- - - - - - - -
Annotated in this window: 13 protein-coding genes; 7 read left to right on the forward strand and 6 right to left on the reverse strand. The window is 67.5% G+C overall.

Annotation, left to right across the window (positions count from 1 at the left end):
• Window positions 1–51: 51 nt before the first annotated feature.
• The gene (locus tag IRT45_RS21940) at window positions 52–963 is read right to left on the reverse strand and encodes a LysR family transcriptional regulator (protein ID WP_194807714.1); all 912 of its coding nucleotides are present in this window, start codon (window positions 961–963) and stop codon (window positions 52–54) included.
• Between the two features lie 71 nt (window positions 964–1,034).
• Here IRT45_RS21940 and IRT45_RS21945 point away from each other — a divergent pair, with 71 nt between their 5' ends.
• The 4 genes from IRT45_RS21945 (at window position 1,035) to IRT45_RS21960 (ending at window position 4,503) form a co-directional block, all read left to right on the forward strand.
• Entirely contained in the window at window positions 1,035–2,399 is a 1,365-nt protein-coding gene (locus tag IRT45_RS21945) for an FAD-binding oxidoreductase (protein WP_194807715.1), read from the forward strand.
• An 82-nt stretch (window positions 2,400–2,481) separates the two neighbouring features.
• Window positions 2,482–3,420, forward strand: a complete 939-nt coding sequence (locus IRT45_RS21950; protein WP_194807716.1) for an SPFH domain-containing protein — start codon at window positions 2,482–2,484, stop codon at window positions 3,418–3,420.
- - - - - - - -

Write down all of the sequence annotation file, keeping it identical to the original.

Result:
Annotated in this window: 13 protein-coding genes; 7 read left to right on the forward strand and 6 right to left on the reverse strand. The window is 67.5% G+C overall.

Annotation, left to right across the window (positions count from 1 at the left end):
• Window positions 1–51: 51 nt before the first annotated feature.
• The gene (locus tag IRT45_RS21940) at window positions 52–963 is read right to left on the reverse strand and encodes a LysR family transcriptional regulator (protein ID WP_194807714.1); all 912 of its coding nucleotides are present in this window, start codon (window positions 961–963) and stop codon (window positions 52–54) included.
• Between the two features lie 71 nt (window positions 964–1,034).
• Here IRT45_RS21940 and IRT45_RS21945 point away from each other — a divergent pair, with 71 nt between their 5' ends.
• The 4 genes from IRT45_RS21945 (at window position 1,035) to IRT45_RS21960 (ending at window position 4,503) form a co-directional block, all read left to right on the forward strand.
• Entirely contained in the window at window positions 1,035–2,399 is a 1,365-nt protein-coding gene (locus tag IRT45_RS21945) for an FAD-binding oxidoreductase (protein WP_194807715.1), read from the forward strand.
• An 82-nt stretch (window positions 2,400–2,481) separates the two neighbouring features.
• Window positions 2,482–3,420, forward strand: a complete 939-nt coding sequence (locus IRT45_RS21950; protein WP_194807716.1) for an SPFH domain-containing protein — start codon at window positions 2,482–2,484, stop codon at window positions 3,418–3,420.